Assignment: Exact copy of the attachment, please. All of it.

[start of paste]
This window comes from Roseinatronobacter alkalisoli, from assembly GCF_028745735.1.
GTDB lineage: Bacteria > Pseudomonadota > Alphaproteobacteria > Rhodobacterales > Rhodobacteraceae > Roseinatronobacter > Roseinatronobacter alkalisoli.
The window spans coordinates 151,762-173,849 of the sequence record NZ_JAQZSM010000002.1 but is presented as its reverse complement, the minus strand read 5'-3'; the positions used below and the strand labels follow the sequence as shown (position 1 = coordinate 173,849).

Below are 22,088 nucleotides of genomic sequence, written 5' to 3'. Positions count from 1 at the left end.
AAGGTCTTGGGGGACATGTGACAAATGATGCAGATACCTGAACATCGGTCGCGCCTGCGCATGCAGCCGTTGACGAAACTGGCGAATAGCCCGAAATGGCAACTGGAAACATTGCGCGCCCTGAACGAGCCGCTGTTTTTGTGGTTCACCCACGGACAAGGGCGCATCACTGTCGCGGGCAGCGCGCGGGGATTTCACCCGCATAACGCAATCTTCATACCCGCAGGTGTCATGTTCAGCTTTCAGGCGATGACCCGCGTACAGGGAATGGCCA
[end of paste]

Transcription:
This window comes from Roseinatronobacter alkalisoli, from assembly GCF_028745735.1.
GTDB lineage: Bacteria > Pseudomonadota > Alphaproteobacteria > Rhodobacterales > Rhodobacteraceae > Roseinatronobacter > Roseinatronobacter alkalisoli.
The window spans coordinates 151,762-173,849 of the sequence record NZ_JAQZSM010000002.1 but is presented as its reverse complement, the minus strand read 5'-3'; the positions used below and the strand labels follow the sequence as shown (position 1 = coordinate 173,849).

Below are 22,088 nucleotides of genomic sequence, written 5' to 3'. Positions count from 1 at the left end.
AAGGTCTTGGGGGACATGTGACAAATGATGCAGATACCTGAACATCGGTCGCGCCTGCGCATGCAGCCGTTGACGAAACTGGCGAATAGCCCGAAATGGCAACTGGAAACATTGCGCGCCCTGAACGAGCCGCTGTTTTTGTGGTTCACCCACGGACAAGGGCGCATCACTGTCGCGGGCAGCGCGCGGGGATTTCACCCGCATAACGCAATCTTCATACCCGCAGGTGTCATGTTCAGCTTTCAGGCGATGACCCGCGTACAGGGAATGGCCA